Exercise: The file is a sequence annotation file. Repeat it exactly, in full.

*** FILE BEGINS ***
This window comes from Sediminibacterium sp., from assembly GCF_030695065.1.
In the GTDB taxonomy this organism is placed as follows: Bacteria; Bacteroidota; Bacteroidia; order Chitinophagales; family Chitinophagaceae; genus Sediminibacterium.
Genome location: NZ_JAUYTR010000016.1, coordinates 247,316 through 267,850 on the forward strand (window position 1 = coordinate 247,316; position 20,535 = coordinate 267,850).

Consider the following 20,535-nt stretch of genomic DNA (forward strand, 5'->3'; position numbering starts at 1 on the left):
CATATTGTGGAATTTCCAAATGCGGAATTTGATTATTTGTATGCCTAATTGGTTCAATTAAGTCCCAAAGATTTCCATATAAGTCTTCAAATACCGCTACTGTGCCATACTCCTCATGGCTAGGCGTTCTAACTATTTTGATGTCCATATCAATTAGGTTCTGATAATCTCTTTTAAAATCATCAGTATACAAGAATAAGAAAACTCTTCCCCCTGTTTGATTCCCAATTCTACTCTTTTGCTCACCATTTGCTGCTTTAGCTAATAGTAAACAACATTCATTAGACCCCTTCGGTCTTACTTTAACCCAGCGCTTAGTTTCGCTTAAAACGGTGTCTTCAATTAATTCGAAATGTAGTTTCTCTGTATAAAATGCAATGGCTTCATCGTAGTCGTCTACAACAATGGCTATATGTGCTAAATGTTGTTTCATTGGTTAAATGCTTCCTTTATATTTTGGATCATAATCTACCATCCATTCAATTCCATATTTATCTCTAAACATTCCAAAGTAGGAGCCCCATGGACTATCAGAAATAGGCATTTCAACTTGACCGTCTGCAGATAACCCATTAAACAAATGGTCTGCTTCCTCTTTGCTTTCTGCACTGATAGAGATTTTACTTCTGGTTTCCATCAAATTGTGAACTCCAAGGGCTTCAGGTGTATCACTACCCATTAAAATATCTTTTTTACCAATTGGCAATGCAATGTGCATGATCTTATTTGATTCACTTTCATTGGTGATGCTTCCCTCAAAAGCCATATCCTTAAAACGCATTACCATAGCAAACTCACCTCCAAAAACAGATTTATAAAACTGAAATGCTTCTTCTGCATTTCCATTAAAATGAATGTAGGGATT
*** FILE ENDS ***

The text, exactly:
This window comes from Sediminibacterium sp., from assembly GCF_030695065.1.
In the GTDB taxonomy this organism is placed as follows: Bacteria; Bacteroidota; Bacteroidia; order Chitinophagales; family Chitinophagaceae; genus Sediminibacterium.
Genome location: NZ_JAUYTR010000016.1, coordinates 247,316 through 267,850 on the forward strand (window position 1 = coordinate 247,316; position 20,535 = coordinate 267,850).

Consider the following 20,535-nt stretch of genomic DNA (forward strand, 5'->3'; position numbering starts at 1 on the left):
CATATTGTGGAATTTCCAAATGCGGAATTTGATTATTTGTATGCCTAATTGGTTCAATTAAGTCCCAAAGATTTCCATATAAGTCTTCAAATACCGCTACTGTGCCATACTCCTCATGGCTAGGCGTTCTAACTATTTTGATGTCCATATCAATTAGGTTCTGATAATCTCTTTTAAAATCATCAGTATACAAGAATAAGAAAACTCTTCCCCCTGTTTGATTCCCAATTCTACTCTTTTGCTCACCATTTGCTGCTTTAGCTAATAGTAAACAACATTCATTAGACCCCTTCGGTCTTACTTTAACCCAGCGCTTAGTTTCGCTTAAAACGGTGTCTTCAATTAATTCGAAATGTAGTTTCTCTGTATAAAATGCAATGGCTTCATCGTAGTCGTCTACAACAATGGCTATATGTGCTAAATGTTGTTTCATTGGTTAAATGCTTCCTTTATATTTTGGATCATAATCTACCATCCATTCAATTCCATATTTATCTCTAAACATTCCAAAGTAGGAGCCCCATGGACTATCAGAAATAGGCATTTCAACTTGACCGTCTGCAGATAACCCATTAAACAAATGGTCTGCTTCCTCTTTGCTTTCTGCACTGATAGAGATTTTACTTCTGGTTTCCATCAAATTGTGAACTCCAAGGGCTTCAGGTGTATCACTACCCATTAAAATATCTTTTTTACCAATTGGCAATGCAATGTGCATGATCTTATTTGATTCACTTTCATTGGTGATGCTTCCCTCAAAAGCCATATCCTTAAAACGCATTACCATAGCAAACTCACCTCCAAAAACAGATTTATAAAACTGAAATGCTTCTTCTGCATTTCCATTAAAATGAATGTAGGGATT